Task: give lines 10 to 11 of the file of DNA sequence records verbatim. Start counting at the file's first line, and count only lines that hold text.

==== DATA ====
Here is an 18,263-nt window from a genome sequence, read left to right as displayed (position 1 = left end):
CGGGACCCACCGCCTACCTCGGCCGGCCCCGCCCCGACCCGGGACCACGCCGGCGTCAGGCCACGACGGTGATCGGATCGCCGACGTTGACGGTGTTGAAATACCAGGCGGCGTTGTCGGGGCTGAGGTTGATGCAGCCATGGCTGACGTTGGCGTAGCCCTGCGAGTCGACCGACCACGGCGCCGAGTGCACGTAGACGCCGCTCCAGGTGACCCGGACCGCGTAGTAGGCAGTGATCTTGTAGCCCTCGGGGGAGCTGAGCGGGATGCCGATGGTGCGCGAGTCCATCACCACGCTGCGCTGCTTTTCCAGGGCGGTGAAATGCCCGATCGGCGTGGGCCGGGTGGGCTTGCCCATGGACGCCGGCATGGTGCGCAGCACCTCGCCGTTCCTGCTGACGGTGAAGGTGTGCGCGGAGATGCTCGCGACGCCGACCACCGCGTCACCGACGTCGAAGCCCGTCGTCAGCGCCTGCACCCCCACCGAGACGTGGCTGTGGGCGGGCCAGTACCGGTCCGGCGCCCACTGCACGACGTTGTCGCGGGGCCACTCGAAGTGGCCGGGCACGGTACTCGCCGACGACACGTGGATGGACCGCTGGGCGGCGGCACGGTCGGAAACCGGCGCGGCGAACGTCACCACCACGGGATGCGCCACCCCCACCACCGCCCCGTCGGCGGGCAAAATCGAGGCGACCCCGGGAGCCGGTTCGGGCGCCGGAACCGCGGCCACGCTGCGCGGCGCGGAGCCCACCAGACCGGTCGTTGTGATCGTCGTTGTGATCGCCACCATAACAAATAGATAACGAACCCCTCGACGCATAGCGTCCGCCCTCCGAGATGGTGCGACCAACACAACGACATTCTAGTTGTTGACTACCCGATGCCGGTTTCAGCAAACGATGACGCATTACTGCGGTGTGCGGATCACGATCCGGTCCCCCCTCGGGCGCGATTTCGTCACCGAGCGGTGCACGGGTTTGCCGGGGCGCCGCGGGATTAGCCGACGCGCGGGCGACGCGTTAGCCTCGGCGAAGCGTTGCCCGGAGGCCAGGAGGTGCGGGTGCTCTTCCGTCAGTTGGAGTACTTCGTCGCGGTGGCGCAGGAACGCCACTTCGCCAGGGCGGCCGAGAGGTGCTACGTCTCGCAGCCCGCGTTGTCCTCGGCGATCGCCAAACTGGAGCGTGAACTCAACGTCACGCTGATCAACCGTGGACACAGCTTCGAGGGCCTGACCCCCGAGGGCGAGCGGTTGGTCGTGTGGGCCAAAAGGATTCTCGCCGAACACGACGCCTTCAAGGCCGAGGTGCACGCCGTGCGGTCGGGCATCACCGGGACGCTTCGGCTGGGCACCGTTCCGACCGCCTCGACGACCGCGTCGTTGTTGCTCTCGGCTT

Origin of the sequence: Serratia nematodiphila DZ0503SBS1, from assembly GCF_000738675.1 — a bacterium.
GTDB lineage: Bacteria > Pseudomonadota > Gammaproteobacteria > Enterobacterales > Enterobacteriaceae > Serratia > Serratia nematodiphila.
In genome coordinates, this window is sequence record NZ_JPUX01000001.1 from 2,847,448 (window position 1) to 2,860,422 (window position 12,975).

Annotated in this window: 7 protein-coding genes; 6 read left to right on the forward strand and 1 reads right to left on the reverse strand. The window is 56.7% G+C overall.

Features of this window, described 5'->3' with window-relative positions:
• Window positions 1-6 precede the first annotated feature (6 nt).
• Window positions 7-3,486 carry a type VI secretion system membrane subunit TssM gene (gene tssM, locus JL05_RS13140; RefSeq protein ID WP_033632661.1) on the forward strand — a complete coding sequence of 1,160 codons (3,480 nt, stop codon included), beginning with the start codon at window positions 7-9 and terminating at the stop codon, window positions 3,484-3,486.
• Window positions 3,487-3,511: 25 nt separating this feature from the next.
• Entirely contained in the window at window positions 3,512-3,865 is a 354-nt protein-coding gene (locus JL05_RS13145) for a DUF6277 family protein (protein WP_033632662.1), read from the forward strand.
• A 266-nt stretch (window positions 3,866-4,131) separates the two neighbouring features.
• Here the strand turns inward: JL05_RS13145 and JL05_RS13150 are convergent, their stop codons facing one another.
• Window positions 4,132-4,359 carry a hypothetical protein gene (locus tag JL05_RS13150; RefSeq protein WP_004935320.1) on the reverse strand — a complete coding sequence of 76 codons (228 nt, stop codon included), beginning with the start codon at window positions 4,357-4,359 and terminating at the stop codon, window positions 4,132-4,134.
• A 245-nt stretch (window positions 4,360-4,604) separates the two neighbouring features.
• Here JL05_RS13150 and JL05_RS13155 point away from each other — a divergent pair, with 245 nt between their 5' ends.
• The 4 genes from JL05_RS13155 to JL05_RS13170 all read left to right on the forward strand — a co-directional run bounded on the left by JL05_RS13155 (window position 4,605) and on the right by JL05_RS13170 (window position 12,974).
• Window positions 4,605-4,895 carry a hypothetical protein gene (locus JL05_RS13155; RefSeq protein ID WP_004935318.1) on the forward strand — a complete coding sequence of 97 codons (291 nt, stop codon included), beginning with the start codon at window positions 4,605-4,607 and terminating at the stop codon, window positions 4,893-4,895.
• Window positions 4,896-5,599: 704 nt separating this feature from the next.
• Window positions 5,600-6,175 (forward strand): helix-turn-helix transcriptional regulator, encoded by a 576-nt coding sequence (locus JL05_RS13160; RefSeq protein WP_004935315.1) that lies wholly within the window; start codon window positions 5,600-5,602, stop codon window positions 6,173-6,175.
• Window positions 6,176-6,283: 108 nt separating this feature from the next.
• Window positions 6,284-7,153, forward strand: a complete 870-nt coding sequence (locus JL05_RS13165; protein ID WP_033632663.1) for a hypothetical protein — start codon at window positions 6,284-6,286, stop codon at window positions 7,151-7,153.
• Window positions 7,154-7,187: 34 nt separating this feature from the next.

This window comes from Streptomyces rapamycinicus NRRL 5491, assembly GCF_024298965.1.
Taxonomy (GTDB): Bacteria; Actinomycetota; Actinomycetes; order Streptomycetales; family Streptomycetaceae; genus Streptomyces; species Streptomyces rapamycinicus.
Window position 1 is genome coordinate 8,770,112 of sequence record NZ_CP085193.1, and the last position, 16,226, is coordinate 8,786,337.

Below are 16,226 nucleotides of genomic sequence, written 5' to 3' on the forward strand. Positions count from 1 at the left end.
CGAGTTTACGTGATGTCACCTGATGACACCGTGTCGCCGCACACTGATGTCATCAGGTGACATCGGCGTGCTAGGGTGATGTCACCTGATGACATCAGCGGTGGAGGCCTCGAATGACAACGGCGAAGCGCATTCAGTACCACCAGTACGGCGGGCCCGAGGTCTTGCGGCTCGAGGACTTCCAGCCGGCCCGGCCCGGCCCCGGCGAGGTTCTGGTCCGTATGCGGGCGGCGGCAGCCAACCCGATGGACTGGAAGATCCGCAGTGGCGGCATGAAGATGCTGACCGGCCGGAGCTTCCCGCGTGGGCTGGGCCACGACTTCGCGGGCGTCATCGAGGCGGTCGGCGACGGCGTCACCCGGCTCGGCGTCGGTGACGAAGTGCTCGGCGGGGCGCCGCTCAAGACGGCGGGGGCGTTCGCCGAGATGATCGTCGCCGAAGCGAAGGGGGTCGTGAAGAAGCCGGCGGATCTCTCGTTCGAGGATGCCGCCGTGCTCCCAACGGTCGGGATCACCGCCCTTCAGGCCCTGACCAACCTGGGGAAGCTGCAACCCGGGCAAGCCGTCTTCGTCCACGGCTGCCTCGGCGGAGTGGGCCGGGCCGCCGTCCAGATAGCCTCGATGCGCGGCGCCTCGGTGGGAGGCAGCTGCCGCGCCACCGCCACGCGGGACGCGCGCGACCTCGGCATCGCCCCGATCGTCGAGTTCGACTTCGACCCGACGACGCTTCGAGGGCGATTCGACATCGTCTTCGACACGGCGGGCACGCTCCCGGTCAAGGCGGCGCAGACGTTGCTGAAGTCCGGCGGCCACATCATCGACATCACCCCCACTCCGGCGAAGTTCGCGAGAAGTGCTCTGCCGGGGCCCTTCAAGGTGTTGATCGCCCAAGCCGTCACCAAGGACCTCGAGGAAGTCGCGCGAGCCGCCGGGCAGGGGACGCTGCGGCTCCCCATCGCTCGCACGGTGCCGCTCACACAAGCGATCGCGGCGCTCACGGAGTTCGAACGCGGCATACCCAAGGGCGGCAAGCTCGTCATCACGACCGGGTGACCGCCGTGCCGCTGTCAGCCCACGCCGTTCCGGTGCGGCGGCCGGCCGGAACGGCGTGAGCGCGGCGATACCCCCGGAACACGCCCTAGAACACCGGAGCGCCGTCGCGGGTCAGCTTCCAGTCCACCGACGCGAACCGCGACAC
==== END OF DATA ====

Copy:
• Window positions 3,487-3,511: 25 nt separating this feature from the next.
• Entirely contained in the window at window positions 3,512-3,865 is a 354-nt protein-coding gene (locus JL05_RS13145) for a DUF6277 family protein (protein WP_033632662.1), read from the forward strand.